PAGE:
**EDIT: Oh! And there are SO many ways to do this...someone's probably going to get on here and be like "do this, and then that and you're done. This ENIGMA guy is trying to teach you quantum mechanics while making ice cream from scratch..." or something.

I figured this was a cool time to learn a bit of stuff about how and why certain things work. This isn't just info to help you solve only this problem, but start you learning and thinking about how these concepts can shape you as a problem solver. If you'd rather do this the easy way and you feel that I'm wasting your time, let me know.
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Cheers dude, I was never expecting someone to take this much time out their life to try and help me understand this. You have provided me with more than enough info. I'm going to sit down over the next couple of days and try to get this program finish with the info from your last post.

Thanks again man Ill let you know how it ends up. :)
Awesome :) Glad to hear it.

I recently edited the above post to have some more clarity in those blocks of text.

It's a good day when I'm able to help someone. Good luck and I look forward to hearing about your progress.
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 The brackets are unnecessary...and in fact will cause errors. The compiler is 'smart enough' to know that myNumber is an integer array (as long as you declared it as such!), or more specifically a pointer to an integer array. Passing in an array allows you to access and alter the elements in it. A correct implementation of the code in question would be:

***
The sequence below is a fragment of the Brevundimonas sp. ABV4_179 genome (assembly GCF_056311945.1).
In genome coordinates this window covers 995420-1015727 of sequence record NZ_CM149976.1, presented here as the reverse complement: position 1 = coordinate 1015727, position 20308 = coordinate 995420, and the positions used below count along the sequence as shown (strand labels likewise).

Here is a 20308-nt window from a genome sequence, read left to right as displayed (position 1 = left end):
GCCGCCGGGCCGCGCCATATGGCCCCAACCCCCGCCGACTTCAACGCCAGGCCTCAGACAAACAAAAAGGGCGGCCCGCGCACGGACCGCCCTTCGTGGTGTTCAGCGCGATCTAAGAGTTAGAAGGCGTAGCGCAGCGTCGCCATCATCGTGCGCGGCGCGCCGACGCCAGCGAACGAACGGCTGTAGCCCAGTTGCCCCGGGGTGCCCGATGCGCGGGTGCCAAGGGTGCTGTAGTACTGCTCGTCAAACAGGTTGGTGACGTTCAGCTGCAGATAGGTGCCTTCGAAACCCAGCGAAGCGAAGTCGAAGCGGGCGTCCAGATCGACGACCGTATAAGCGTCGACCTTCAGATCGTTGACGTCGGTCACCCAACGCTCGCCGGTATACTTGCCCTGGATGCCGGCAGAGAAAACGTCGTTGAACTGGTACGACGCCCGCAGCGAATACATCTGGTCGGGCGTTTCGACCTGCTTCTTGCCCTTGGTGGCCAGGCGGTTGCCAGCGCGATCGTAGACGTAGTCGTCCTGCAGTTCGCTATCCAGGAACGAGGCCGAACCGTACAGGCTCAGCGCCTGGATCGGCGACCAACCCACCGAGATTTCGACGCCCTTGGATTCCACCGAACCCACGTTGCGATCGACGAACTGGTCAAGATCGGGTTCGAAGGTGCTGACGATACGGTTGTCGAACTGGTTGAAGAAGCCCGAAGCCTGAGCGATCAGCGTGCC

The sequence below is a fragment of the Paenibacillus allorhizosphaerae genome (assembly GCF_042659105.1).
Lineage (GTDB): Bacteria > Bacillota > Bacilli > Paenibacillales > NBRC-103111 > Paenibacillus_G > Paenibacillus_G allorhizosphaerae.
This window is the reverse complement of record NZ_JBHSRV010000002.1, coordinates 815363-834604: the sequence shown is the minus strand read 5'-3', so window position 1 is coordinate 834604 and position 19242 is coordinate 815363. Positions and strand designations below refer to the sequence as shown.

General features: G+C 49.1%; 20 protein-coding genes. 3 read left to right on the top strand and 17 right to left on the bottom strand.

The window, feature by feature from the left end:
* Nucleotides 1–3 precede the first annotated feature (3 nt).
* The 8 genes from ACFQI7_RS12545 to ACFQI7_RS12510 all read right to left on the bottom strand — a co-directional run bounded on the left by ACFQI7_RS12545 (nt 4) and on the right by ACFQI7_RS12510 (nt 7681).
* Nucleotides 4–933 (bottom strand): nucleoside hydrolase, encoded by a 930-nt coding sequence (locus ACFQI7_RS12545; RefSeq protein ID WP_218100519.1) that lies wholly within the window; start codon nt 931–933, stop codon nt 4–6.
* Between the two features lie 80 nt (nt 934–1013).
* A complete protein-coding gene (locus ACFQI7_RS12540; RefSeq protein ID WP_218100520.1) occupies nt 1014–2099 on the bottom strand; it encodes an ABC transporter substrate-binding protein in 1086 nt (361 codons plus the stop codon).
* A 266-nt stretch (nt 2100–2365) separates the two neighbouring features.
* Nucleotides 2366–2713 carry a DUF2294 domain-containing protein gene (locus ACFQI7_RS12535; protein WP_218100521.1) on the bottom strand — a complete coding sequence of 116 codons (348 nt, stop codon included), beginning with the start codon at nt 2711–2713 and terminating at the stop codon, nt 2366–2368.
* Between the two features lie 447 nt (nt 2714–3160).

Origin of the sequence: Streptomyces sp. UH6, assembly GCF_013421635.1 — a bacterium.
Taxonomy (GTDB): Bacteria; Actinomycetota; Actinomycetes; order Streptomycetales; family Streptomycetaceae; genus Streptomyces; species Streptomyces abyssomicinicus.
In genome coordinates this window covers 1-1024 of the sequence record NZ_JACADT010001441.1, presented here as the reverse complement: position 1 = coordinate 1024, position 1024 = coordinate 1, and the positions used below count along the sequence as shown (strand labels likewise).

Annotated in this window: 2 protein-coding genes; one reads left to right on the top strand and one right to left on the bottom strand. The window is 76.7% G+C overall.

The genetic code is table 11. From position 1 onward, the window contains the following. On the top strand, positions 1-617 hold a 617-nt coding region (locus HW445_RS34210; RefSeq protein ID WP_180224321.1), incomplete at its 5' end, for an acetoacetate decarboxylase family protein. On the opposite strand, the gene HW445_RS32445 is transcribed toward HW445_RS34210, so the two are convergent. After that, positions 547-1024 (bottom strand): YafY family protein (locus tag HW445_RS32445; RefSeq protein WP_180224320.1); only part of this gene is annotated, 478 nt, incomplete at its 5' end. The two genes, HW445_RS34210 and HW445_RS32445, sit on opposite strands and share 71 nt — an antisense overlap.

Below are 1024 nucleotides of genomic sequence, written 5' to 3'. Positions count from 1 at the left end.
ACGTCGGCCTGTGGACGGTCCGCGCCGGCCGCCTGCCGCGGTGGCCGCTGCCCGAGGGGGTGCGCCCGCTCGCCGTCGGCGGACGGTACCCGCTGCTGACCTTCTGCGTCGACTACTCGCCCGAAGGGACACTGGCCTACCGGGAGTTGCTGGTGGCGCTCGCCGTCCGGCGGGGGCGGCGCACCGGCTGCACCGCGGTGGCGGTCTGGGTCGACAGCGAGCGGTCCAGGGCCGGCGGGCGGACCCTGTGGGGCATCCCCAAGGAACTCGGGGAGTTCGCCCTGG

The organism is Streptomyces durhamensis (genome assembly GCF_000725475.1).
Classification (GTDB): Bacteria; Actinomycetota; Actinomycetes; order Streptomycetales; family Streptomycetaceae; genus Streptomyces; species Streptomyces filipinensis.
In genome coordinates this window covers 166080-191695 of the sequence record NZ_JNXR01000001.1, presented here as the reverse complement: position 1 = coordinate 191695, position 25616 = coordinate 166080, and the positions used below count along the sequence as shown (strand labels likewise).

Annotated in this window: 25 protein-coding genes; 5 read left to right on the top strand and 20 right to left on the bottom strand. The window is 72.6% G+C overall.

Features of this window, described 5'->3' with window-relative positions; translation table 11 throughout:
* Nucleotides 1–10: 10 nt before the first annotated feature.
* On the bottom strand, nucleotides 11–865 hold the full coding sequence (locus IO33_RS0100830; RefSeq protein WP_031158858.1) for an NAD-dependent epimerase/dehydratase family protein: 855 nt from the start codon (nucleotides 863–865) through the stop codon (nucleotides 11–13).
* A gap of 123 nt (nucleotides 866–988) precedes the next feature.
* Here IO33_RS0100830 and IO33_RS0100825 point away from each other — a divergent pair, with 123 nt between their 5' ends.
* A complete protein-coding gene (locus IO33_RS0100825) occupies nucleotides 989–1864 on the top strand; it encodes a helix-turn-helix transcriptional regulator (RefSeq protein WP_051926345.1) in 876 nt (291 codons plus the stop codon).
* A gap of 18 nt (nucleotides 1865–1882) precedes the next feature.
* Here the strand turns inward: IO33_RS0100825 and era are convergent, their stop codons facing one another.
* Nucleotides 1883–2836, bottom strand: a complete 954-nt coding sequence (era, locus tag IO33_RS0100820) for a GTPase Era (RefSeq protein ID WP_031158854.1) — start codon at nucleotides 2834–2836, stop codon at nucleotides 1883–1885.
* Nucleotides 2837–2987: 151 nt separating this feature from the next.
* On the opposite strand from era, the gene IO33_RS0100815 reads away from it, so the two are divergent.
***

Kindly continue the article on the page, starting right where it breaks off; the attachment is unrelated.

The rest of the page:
If you want a function to take an "array" the brackets, in fact, are required in the sense that something is required for the compiler to realize you want to pass the function a pointer. The name of the parameter is arbitrary. No other variables (of the same name or otherwise) are considered when determining the type of the parameter. Finally, that was not a correct implementation of the code in question (in fact, it wasn't an implementation at all.)

The following should give you some idea what's involved:

 ``1234567891011121314151617181920212223242526`` ``````#include #include std::string digits[] = { "zero", "one", "two", "three", "four", "five", "six", "seven", "eight", "nine", "ten", "eleven", "twelve", "thirteen", "fourteen", "fifteen", "sixteen", "seventeen", "eighteen", "nineteen" } ; std::string tens[] = { "ten", "twenty", "thirty", "forty", "fifty", "sixty", "seventy", "eighty", "ninety" } ; std::string to_string(unsigned val) { if ( val < 20 ) return digits[val] ; return tens[(val/10)-1] + (val%10 == 0 ? "" : '-' + digits[val%10]) ; } int main() { std::cout << "Enter a positive number that is less than 100.\n" ; unsigned value ; while ( std::cin >> value ) std::cout << to_string(value) << '\n' ; }``````

Thanks cire, I never thought of having the text in an array, but can you explain line 16 a bit more in depth? So you are calling the tens array with a value 32, so 32/10=3 -1 is 2 which gives you tens[2] which is the thirty if I'm correct?

And I get the digits[val%10] which is 32/10 r 2 but wouldn't that call digits[2] which is "one"? And I don't understand the (val%10==10?"":'-' bit.

Also I tried making it possible to enter a number upto 1000 with the following code, it doesn't produce any errors but when I type in a number the program crashes..